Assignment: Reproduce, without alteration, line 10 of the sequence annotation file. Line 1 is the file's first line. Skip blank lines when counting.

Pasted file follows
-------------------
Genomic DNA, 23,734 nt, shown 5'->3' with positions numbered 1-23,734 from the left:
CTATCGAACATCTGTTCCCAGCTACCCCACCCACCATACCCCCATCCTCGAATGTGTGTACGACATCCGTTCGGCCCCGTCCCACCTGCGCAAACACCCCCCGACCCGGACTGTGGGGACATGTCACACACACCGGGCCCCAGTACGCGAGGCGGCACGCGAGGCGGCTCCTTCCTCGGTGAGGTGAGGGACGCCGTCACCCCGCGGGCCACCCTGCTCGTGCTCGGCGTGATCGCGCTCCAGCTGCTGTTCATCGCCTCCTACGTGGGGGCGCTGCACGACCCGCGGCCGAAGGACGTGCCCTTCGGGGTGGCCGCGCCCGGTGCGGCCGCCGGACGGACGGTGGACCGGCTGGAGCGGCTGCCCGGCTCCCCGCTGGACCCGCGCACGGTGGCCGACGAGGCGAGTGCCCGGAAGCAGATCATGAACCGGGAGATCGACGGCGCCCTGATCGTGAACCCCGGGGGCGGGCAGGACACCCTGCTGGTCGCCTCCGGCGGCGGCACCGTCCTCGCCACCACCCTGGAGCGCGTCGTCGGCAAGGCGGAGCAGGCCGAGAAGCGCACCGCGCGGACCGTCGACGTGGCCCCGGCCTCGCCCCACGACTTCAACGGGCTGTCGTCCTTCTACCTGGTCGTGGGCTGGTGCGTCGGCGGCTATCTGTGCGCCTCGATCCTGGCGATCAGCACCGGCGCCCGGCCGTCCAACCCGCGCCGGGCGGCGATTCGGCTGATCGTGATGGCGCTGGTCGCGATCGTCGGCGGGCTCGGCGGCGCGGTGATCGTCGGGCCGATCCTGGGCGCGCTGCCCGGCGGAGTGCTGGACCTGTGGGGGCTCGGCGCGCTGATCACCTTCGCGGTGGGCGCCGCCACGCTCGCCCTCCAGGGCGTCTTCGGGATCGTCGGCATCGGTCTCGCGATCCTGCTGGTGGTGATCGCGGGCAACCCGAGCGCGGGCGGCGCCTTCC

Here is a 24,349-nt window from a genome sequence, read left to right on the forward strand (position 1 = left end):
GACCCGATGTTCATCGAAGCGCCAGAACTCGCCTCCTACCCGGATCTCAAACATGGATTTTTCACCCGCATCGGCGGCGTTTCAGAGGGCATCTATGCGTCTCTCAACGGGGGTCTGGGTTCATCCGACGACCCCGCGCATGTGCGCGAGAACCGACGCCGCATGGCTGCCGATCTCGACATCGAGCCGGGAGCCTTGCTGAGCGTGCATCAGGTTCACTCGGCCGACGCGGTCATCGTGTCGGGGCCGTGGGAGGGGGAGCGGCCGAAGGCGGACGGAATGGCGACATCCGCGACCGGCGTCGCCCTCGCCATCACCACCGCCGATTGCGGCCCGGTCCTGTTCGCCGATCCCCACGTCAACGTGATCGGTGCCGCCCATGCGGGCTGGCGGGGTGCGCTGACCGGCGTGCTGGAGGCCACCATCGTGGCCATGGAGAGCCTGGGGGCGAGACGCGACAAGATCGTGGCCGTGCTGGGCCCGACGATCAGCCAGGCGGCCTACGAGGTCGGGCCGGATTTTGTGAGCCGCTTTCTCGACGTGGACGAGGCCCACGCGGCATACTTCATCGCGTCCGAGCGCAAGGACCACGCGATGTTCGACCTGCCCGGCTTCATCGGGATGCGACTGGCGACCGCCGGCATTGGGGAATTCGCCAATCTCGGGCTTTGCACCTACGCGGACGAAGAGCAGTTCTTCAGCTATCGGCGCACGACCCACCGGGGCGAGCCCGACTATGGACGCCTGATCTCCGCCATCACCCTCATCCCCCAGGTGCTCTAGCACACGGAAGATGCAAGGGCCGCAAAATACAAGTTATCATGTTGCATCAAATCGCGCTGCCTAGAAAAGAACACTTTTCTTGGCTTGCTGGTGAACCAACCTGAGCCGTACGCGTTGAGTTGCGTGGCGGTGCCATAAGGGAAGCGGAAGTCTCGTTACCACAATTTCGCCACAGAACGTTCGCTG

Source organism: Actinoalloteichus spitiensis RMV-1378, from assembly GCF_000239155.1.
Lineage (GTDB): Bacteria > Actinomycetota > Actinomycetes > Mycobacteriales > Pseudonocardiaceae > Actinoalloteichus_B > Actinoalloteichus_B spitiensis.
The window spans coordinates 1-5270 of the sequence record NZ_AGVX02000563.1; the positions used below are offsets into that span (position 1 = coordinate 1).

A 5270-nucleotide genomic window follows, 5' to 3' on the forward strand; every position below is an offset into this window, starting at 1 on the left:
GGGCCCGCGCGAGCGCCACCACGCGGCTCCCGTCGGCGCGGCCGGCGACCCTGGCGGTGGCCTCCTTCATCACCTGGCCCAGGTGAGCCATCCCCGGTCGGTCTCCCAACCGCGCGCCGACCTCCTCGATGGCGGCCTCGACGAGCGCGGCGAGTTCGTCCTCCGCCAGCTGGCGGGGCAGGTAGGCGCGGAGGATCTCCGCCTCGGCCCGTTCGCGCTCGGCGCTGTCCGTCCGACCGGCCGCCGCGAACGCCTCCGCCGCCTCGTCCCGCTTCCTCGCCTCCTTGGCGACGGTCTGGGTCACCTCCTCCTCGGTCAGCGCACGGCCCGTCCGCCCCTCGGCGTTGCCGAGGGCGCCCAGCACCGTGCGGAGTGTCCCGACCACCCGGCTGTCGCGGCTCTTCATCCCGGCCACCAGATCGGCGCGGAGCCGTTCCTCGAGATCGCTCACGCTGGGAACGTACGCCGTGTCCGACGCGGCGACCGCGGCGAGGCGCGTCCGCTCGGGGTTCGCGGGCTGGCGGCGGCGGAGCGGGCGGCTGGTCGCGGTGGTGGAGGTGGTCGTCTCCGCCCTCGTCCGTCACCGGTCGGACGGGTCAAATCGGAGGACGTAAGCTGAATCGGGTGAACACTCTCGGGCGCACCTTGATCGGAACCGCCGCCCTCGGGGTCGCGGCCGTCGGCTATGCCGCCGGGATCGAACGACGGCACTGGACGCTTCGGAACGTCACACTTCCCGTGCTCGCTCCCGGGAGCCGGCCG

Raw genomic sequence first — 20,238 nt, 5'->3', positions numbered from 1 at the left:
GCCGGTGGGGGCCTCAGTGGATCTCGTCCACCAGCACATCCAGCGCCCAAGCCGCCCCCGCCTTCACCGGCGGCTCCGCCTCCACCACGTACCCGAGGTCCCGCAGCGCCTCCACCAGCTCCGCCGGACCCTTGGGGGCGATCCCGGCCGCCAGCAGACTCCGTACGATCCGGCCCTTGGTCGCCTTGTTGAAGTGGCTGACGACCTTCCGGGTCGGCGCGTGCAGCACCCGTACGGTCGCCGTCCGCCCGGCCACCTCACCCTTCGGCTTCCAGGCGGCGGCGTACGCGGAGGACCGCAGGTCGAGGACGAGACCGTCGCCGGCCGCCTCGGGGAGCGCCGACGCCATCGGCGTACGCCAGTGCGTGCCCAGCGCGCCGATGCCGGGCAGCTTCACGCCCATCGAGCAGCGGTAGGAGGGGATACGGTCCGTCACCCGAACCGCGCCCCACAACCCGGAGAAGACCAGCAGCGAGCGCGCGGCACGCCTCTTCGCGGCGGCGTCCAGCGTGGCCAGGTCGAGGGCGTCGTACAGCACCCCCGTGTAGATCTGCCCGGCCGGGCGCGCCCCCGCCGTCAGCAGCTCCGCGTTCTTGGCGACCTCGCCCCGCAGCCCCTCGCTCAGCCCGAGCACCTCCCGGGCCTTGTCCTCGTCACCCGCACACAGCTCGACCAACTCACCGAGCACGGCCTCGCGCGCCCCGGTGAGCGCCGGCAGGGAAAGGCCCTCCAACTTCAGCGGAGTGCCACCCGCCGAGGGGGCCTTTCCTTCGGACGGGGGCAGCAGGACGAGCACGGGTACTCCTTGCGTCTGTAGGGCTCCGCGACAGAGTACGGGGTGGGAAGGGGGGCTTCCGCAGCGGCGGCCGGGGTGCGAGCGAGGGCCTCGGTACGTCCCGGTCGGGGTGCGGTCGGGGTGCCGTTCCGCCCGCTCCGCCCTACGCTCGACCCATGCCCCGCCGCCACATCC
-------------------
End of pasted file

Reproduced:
Raw genomic sequence first — 20,238 nt, 5'->3', positions numbered from 1 at the left: